How to: Build a bot to Search Notion pages and others with PALM 2
Internal teams of an organization need a mechanism to quickly and accurately obtain the information they need from the vast amount of internal documentation. Large Language Models like GPT and PALM are good at answering generic questions, but they are not trained on a company's internal data. Retraining these models for company-specific data is a time-consuming and costly procedure. This is where Retrieval Augmentation Generation (RAG) comes to the rescue.
Retrieval Augmentation Generation (RAG) is a state-of-the-art natural language processing model that has gained popularity in recent years. RAG combines an information retrieval component with an LLM. This allows RAG's internal knowledge to be modified efficiently and without requiring retraining of the entire model.
RAG takes the input and retrieves a set of relevant/supporting documents from a source (e.g., Notion, Help portal). The retrieved documents are concatenated as context with the original input prompt and fed to the LLM, which produces the final output. This makes RAG adaptive for situations where facts could evolve over time, which is useful as LLMs' parametric knowledge is static.
RAG enables access to the latest information for generating reliable outputs via retrieval-based generation without requiring retraining of the language models. By using this approach, teams can avoid the time-consuming process of manually searching through documents and instead rely on the model's ability to recognize patterns and extract relevant information. This can ultimately lead to improved productivity and more efficient decision-making.
Key highlights of the RAG-based setup
A clear indication of the source upon which the answer was based, allowing for validation of the answer returned by the generator/model.
Very unlikely to hallucinate. By restricting our generator component to the corpus of our knowledge base, it will admit it can’t formulate a response when no relevant sources were found by the retriever/matching engine.
Maintainable Search Index. A knowledge base is a living thing, and when it changes, we can adapt our Search Index to reflect those changes.
Refer to this article for more info on RAG.
Vertex AI Matching Engine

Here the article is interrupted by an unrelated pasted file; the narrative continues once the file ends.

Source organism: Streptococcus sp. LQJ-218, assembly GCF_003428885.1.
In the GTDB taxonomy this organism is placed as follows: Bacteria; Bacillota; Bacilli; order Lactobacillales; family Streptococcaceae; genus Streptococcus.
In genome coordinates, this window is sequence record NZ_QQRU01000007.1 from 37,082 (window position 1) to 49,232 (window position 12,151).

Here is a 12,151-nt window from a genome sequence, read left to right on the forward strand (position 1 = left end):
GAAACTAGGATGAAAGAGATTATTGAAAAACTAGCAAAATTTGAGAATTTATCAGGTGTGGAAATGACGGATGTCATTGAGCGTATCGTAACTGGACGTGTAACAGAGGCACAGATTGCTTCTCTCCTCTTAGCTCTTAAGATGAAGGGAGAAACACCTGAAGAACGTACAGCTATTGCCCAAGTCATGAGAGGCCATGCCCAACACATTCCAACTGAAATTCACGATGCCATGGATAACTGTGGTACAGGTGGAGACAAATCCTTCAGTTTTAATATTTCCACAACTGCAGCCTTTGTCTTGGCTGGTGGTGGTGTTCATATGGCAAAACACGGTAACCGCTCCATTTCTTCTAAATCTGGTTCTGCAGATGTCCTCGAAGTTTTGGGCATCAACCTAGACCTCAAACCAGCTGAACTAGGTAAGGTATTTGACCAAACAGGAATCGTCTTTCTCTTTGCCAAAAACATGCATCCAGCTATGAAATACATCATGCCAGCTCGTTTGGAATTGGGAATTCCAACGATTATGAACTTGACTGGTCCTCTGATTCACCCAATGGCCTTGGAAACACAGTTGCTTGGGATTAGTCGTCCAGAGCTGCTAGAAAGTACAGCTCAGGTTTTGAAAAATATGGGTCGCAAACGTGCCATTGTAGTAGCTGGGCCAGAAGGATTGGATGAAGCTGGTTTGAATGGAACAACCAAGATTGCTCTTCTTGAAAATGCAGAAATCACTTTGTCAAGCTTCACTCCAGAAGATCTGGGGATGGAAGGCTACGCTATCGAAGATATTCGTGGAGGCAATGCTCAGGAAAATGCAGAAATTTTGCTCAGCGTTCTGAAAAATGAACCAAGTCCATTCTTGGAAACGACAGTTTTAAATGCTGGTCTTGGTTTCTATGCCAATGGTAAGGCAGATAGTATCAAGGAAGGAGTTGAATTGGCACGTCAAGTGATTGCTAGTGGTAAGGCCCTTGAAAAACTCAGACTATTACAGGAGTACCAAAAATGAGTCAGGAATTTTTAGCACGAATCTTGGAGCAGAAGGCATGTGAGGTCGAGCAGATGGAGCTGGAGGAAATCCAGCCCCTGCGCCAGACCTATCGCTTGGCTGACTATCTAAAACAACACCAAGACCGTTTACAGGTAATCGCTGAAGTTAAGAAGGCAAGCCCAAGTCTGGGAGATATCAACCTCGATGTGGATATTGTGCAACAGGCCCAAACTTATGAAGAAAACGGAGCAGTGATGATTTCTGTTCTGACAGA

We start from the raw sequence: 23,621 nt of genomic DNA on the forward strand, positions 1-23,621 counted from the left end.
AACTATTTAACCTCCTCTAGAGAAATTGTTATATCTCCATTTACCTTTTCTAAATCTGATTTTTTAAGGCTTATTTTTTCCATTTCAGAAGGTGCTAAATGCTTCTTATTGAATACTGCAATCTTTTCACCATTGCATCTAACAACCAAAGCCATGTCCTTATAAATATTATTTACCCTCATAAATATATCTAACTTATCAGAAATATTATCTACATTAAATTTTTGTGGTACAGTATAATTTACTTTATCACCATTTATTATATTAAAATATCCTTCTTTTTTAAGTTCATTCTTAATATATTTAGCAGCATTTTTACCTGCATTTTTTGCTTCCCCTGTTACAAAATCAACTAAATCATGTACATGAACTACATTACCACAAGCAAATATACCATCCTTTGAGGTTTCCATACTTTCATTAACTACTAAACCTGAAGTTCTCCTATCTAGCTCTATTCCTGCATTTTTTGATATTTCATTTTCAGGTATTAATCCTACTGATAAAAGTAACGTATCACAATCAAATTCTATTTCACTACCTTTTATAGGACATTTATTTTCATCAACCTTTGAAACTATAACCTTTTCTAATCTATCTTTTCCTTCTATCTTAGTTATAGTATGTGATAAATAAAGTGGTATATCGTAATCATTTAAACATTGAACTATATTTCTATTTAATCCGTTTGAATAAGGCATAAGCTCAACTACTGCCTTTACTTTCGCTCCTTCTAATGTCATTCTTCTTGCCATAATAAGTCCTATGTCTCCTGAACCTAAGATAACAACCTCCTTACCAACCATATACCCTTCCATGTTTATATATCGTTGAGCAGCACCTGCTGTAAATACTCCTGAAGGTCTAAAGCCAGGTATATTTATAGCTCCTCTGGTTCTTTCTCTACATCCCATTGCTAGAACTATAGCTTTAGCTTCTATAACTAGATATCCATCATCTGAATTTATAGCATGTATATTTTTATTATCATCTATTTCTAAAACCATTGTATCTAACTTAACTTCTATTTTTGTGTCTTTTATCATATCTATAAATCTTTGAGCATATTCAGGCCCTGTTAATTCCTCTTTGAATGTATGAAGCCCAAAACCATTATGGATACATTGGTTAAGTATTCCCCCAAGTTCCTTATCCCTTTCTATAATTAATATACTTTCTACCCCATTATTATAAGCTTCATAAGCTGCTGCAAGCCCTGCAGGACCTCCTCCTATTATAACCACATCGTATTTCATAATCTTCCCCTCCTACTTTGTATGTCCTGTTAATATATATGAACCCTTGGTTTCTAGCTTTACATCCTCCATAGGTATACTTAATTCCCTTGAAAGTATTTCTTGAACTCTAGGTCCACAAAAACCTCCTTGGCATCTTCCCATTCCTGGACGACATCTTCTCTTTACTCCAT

Vertex AI Matching Engine is a powerful tool for building use cases that involve matching semantically similar items. With its high-scale and low-latency vector database, it provides the industry's leading vector similarity-matching or approximate nearest neighbor (ANN) service. Given a query item, the Matching Engine can find the most semantically similar items to it from a large corpus of candidate items. This makes it an ideal option for companies looking to efficiently retrieve relevant information from their internal knowledge base.
Data collection and preprocessing
HubSpot maintains the help portal articles with HTML tags and source links. This data is exported as a CSV file and preprocessing steps like removing HTML tags, special characters, etc. are performed.
Notion provides an API to collect the data present in its pages. By using the access tokens, all the blocks from all the necessary pages are scraped and basic preprocessing steps are performed. Sample code for data scraping from Notion is available in the reference section. Depending upon the page that needs to be scraped, the code has to be modified accordingly. If the goal is to scrape all pages, then paginated requests should be called because by default Notion API shows only a certain number of pages. If a page has a link to a different page/subsection of a document, then the "has_children" key can be used to navigate to the subsection and scrape that data.
Vertex AI Embeddings
The preprocessed data (documents) needs to be converted to embeddings to store them in a vector database (Matching Engine). LangChain provides an easy integration with Vertex AI and Matching Engine. You can find the relevant links in the references section. These documents are split into chunks because of the token limit using any character of choice and converted to the embeddings and stored in the cloud storage bucket.
After that, an index has to be created to search for the relevant embeddings and their documents. This index is deployed to an endpoint for reference. So, whenever a user asks a question, the question will be converted to the embeddings, and then the matching engine will search for the relevant documents with respect to the question. These documents are then added to the prompt as a context with the question and will be passed to the LLM for the answer.
The inference is done through a Slack bot, which is integrated with Google Cloud Function. The query asked to the bot is passed to the cloud function program, which calls the PALM 2 API and matching engine endpoint. The answer from the LLM is sent back to the Slack bot, which is shown to the user. There are chances that the Slack bot will show a timeout error if the response from the cloud function is not within 3 seconds. To overcome this problem, check out this link.